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An Interview with Astghik Grigoryan, Global Legal Research Analyst

Today’s interview is with Astghik Grigoryan, Analyst with the Global Legal Research Directorate.

Describe your background.

I was born and raised in Armenia, back when Armenia was part of the Soviet Union. My graduation from high school and first years at university coincided with the events that changed the entire world. I experienced the collapse of the Soviet Union, a devastating earthquake, and war. These experiences played a major role in forming my character and making decisions concerning future professional endeavors.

Wha t is your academic/professional history?

I hold an LLM in Comparative Constitutional Law from Central European University (Budapest, Hungary), an MA in Political Science and International Relations from American University of Armenia, and a BA and MA in History from Yerevan State University. I had been working in the area of legal and judicial reform in countries of the former Soviet Union and those of Central and Eastern Europe for over 15 years. My professional assignments were with the World Bank, the Government of Armenia, USAID contractors, UN, and other major bilateral and multilateral international development organizations. I have also worked for the private sector in various consulting capacities.

How would you describe your job (or research project) to other people?

I work as a Legal Research Analyst. I conduct legal research on a variety of legal topics in all areas of law for over 30 jurisdictions. I respond to research inquiries from members of Congress, federal government agencies, and the judiciary, as well as the general public.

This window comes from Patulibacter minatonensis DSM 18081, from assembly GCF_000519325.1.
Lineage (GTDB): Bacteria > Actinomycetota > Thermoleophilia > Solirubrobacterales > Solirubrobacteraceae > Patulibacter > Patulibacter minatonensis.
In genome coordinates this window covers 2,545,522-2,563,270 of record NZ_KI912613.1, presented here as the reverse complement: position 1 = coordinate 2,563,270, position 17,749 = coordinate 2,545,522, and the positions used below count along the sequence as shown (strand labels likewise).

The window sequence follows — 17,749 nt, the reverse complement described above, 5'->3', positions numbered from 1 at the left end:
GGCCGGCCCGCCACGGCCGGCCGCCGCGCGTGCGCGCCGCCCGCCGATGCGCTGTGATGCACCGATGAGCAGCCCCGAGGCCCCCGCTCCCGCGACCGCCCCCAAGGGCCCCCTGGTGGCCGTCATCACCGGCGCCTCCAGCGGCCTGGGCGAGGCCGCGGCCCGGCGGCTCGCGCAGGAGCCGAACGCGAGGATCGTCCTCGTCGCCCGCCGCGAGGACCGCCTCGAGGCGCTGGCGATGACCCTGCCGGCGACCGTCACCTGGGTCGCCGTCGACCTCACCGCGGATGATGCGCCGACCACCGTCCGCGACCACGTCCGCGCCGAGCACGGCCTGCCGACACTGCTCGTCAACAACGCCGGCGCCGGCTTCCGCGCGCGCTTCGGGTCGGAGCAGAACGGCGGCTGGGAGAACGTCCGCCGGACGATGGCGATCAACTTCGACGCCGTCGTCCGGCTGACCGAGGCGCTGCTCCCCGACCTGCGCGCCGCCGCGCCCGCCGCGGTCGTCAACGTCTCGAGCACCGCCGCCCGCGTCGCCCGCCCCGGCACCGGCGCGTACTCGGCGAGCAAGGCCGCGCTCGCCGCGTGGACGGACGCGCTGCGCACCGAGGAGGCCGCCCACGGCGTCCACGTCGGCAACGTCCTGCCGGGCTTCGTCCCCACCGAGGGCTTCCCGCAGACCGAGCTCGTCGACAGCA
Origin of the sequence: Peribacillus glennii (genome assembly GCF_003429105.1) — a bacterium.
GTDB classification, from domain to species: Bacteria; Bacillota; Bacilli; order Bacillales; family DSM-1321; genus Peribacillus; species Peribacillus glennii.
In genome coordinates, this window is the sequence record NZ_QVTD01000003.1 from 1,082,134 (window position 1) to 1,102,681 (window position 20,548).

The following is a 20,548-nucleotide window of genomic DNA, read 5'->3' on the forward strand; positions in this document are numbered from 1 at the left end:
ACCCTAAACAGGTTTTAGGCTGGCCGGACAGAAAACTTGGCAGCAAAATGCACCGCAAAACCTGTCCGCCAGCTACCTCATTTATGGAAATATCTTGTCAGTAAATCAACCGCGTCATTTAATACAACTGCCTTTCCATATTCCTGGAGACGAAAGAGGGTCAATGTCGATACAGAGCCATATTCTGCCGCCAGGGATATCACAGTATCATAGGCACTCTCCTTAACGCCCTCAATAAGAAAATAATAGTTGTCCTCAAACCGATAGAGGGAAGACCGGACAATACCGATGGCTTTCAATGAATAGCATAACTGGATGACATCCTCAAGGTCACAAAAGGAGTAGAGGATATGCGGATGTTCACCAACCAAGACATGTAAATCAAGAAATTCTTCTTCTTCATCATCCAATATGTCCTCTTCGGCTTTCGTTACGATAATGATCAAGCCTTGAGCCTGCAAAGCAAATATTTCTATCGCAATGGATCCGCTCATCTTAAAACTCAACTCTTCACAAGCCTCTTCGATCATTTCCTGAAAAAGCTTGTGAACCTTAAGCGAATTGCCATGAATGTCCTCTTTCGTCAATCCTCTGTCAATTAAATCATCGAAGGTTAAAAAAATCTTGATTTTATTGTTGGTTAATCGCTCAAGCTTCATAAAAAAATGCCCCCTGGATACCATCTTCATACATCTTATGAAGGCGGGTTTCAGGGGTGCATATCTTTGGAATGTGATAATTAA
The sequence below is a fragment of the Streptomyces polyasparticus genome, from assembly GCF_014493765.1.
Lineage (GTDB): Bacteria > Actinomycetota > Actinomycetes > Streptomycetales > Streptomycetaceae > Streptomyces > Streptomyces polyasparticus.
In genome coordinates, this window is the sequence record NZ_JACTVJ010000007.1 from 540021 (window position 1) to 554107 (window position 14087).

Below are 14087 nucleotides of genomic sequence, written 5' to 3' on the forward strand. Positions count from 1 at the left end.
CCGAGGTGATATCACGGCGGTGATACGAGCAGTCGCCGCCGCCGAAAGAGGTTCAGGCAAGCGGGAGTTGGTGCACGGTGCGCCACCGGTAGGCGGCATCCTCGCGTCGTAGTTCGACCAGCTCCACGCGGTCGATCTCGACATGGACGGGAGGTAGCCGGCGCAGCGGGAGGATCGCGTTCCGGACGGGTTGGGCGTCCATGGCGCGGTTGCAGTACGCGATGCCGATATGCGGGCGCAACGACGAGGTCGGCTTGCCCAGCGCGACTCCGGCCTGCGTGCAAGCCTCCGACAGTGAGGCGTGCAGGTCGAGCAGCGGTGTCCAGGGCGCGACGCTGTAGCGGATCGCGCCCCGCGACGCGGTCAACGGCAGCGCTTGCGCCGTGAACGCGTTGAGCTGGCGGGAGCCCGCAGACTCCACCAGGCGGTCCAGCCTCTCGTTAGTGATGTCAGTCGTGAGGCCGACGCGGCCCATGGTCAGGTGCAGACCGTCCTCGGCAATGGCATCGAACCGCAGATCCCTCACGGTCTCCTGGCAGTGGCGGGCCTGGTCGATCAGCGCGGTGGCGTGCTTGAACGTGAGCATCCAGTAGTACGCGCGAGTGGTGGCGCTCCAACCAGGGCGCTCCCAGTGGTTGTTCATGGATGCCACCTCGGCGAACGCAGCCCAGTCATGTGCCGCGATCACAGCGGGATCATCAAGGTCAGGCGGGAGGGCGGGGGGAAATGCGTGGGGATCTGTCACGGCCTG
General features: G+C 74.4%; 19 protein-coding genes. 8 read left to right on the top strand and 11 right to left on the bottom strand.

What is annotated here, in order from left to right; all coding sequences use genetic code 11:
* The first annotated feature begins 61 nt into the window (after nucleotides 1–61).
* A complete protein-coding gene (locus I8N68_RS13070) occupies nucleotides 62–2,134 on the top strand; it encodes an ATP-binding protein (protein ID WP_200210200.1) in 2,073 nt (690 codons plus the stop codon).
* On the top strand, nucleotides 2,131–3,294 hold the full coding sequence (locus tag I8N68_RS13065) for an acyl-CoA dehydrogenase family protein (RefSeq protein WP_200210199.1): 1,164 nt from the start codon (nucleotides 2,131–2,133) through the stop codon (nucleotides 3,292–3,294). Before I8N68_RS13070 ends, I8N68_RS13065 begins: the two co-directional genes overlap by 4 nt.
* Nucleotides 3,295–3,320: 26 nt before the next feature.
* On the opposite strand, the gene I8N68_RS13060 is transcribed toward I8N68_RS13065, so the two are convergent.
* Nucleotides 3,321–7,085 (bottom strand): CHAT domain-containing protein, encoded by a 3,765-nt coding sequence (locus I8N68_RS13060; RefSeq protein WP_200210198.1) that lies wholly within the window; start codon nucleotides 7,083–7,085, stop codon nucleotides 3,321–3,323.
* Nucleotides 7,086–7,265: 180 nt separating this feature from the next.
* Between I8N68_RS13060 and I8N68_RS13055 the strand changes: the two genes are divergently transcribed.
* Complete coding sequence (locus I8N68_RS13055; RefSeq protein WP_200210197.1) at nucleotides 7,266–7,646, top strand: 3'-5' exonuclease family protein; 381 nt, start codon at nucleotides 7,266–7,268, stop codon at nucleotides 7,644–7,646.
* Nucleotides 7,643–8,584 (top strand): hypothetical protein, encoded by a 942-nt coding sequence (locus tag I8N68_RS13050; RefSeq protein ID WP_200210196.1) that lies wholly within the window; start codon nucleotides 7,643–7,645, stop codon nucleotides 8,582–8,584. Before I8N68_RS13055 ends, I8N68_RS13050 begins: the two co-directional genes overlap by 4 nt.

Why did you want to work at the Law Library?

After reading the Law Library’s job announcement, I was very excited, as it was a perfect fit for my professional and personal qualities.  It is an incredible honor for me to work for the premier research and learning institution and to have access to its vast resources (both physical and human).

What is the most interesting fact you have learned about the Law Library of Congress?

I realized how fast-paced and contemporary the work is at the Law Library of Congress. Our research focuses on the most acute legal issues of our time. Sometimes the Law Library of Congress is the first institution to address these topics. I am also impressed with and humbled by my colleagues. They are the most accomplished individuals with diverse set of skills and experiences. There definitely is a lot to learn from each other.

What is something most of your co-workers do not know about you?

I am a big fan of giant wave surfing. I can watch the surfers fearlessly riding big waves with great admiration for their courage and respect for the forces of nature.

Rare Book Video – The Trial of Captain William Kidd for Murder and Piracy

The third installment of our Rare Book Video series focuses on an item that is included as an entry in our Piracy Trials collection on Law.gov–The Arraignment, tryal, and condemnation of Captain William Kidd, for murther and piracy, upon six several indictments, at the Admiralty-Sessions, held by His Majesty’s commission at the Old-Baily, on Thursday […]